As the pandemic surged, my dad sought buckshot to abate his fears
CHARLOTTE, VERMONT — I close the fence so the cows grazing on this farm won’t escape and walk to the passenger window of the idling Honda Accord and ask my dad, as a rifle cracks, “How do you feel?” He looks at me. Another gun shot. Each one is loud, rolling across the lumpy pastureland here in northern Vermont and erupting into the bottomless sky. In my dad’s blue eyes I see conflict. He looks away and the car rolls toward Range 4 and my brother follows on his motorcycle as a rifle cracks down the hill and I follow on my mine.
A story I grew up with: When my dad was a boy, he shot a bird with a BB gun. Blew its head right off; blood all over the snow. He broke the Daisy over his leg and today reviles guns. My dad loves animals and is known to cry when hitting them in a car, and on most issues he is as liberal as the summer sun is long, often aggressively so. Once he told a devout man the Bible is the comic book of life. But in mid March, just as this thing was becoming real in the U.S.A., I got a text from him: “Is your shotgun a 12 gauge?”
My dad fears the collapse of society and I fear the anxiety will crush him and so, today, now into Month Three, we have come to this farm so that I may show him what an apocalypse fantasy entails. He steps out of the Accord with a face mask on and my old shotgun in his right hand and two boxes of shells in his left. “How does this make me feel?” he says as the three of us walk to the range, which we’ll be sharing with a nice-looking family having fun with two hand guns and a suppressed semi-automatic submachine gun that shudders with each bap-bap-bap. “Hypocritical. Frightened. Disillusioned. Uh. Sad. Unwanted. Embarrassed.”
It is an unsettling thing to fear for your father. My dad, and my mom, fought for me through public school then paid my way through college so that I may cut a linear trajectory into my future — like a bullet, you could say, if that’s not too on the nose — and as I have traveled they have watched, fearing, for my role is to be fearless, a privilege, I know, of class and age and race and gender. I have also known for some time now that one day our roles will reverse; the loop will close. A day far from now. But the other day, before this day on the farm with the gun shots and cows milling in the hillocks and my dad’s anxious eyes, I noticed his hair had grown longer and curlier than I can remember having seen. And when did it become so speckled white?
My dad is occupying an ambiguous space I learned about a decade ago when I moved to Alaska and bought the shotgun. I wanted protection from the bears when venturing into the backcountry, which, sincerely, felt like Jurassic Park. If you believe something is coming for you, would you not seek arms? A gun can be a blinding symbol, though, indulging fears so that you may live in fantasy. Nothing came for me in Alaska. I want to tell my dad that what he really fears is the space in between — in between knowing something is bad and not knowing what it will bring — but I do not know how to tell him that buckshot won’t abate his fears. We don’t talk easily about those things; each other’s feelings are like a baseball neither of us wants to throw. We are deeply internal, and when we express ourselves it is often with our eyes on another task.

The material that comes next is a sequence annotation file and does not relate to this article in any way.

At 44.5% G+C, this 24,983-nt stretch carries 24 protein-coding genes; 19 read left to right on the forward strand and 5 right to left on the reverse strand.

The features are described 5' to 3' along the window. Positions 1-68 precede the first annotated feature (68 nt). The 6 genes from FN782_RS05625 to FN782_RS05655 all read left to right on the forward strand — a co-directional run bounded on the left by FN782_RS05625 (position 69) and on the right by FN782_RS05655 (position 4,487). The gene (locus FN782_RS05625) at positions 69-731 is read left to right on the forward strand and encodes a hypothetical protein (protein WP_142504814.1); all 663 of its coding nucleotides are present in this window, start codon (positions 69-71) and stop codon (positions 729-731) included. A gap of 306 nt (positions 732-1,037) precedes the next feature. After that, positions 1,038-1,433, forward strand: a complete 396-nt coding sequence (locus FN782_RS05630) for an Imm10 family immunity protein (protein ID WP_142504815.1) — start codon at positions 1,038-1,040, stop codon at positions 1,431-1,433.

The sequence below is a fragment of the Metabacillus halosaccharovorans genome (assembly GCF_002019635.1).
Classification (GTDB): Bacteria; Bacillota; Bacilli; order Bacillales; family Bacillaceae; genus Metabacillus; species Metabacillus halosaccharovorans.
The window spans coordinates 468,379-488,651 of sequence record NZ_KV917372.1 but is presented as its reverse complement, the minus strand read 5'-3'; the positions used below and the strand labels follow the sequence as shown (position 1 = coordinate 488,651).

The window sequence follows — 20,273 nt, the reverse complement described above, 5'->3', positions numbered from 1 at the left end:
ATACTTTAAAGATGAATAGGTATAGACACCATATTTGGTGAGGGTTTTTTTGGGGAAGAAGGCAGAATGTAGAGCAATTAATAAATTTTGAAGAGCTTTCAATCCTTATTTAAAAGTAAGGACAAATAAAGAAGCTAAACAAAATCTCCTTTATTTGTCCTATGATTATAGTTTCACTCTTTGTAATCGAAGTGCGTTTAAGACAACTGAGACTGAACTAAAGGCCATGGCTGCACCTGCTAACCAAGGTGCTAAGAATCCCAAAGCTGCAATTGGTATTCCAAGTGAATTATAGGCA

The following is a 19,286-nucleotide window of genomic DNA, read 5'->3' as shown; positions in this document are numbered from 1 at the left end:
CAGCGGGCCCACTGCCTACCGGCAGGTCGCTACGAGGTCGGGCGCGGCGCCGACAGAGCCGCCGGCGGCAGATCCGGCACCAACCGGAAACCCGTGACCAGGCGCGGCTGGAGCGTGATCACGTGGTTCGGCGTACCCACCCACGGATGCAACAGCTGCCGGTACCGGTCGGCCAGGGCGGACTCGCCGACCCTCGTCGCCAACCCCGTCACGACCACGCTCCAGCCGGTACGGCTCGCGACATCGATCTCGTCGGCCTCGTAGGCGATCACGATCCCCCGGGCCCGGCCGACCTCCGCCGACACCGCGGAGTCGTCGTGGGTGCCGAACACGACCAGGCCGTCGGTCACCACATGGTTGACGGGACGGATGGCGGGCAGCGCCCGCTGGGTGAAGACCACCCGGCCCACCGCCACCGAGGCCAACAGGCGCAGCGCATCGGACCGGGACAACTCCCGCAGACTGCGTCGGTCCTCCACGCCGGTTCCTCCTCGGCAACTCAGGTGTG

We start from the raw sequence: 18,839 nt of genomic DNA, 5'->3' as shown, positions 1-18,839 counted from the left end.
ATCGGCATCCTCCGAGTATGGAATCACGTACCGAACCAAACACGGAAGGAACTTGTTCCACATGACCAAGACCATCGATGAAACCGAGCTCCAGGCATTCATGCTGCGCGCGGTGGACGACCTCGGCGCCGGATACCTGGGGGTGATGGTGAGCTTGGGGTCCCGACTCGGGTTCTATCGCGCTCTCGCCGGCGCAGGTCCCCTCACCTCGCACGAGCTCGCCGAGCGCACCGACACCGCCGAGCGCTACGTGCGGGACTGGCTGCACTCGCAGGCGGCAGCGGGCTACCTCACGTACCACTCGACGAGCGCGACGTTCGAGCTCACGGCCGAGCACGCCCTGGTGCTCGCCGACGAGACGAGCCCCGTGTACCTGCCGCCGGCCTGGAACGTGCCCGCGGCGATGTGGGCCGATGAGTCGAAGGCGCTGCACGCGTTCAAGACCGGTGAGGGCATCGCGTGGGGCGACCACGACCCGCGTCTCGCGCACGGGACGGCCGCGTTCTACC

“Oh my god.” Not an exultation. My dad pumps another shell into the chamber. Blast. A clap of dirt down range. Pump. “What am I trying to hit?” My brother: “The flag. The takeout container.” Range 4 is a dump. Blast. Pump. Blast. Pump. He empties the shotgun. “OK,” he says, holding it away from him as he sighs. The sound of fatigue. My brother takes the gun and begins loading the red shells. I look at the family across from us plinking a steel target suspended by chains — tink, tink, tink, tink — and yell through our earplugs, “I think that’s an MP5.” My dad closes his eyes.
“Is any of this appealing to you?” I say.
My brother fires.
“No, not at all,” my dad says. It’s not the act, he says; it’s the actors.
“But you don’t know them,” I say.
“I don’t know them,” but he can approximate. “I don’t share anything with the majority.” He pauses. My brother fires. “It, uh. You don’t get a warm fuzzy feeling.” My brother pumps. My dad ponders. “What are people afraid of?”
“Well,” I say, “what are you afraid of?”
“I’m afraid of the breakdown of society.”
“How is that different from people who conceal carry?”
“They’re more paranoid than I am,” more certain that society will collapse, which, for them, must be exhilarating; “I dread it.” My brother empties the gun and my dad continues. “Their fear is that the government will get them. My fear is that these morons” — he laughs to blunt the insult — “will come get me.”
He’s obviously talking about the family taking turns with the MP5 and two handguns. A patch of dirt divides us. My dad may call his bogeyman the libertarians and they may call theirs Big Government but what we all fear is, fundamentally, the same: the space in between.
After we blow through another box and collect the shells we walk back to the car and my dad seems lighter with the deed done. For a moment, he turns his sarcasm inward. “Well, that was interesting. Now I can defend mom.”
But the lesson does not stick, and as he closes the car door he says in the sing-songy voice of mockery, “A family that shoots together stays together.”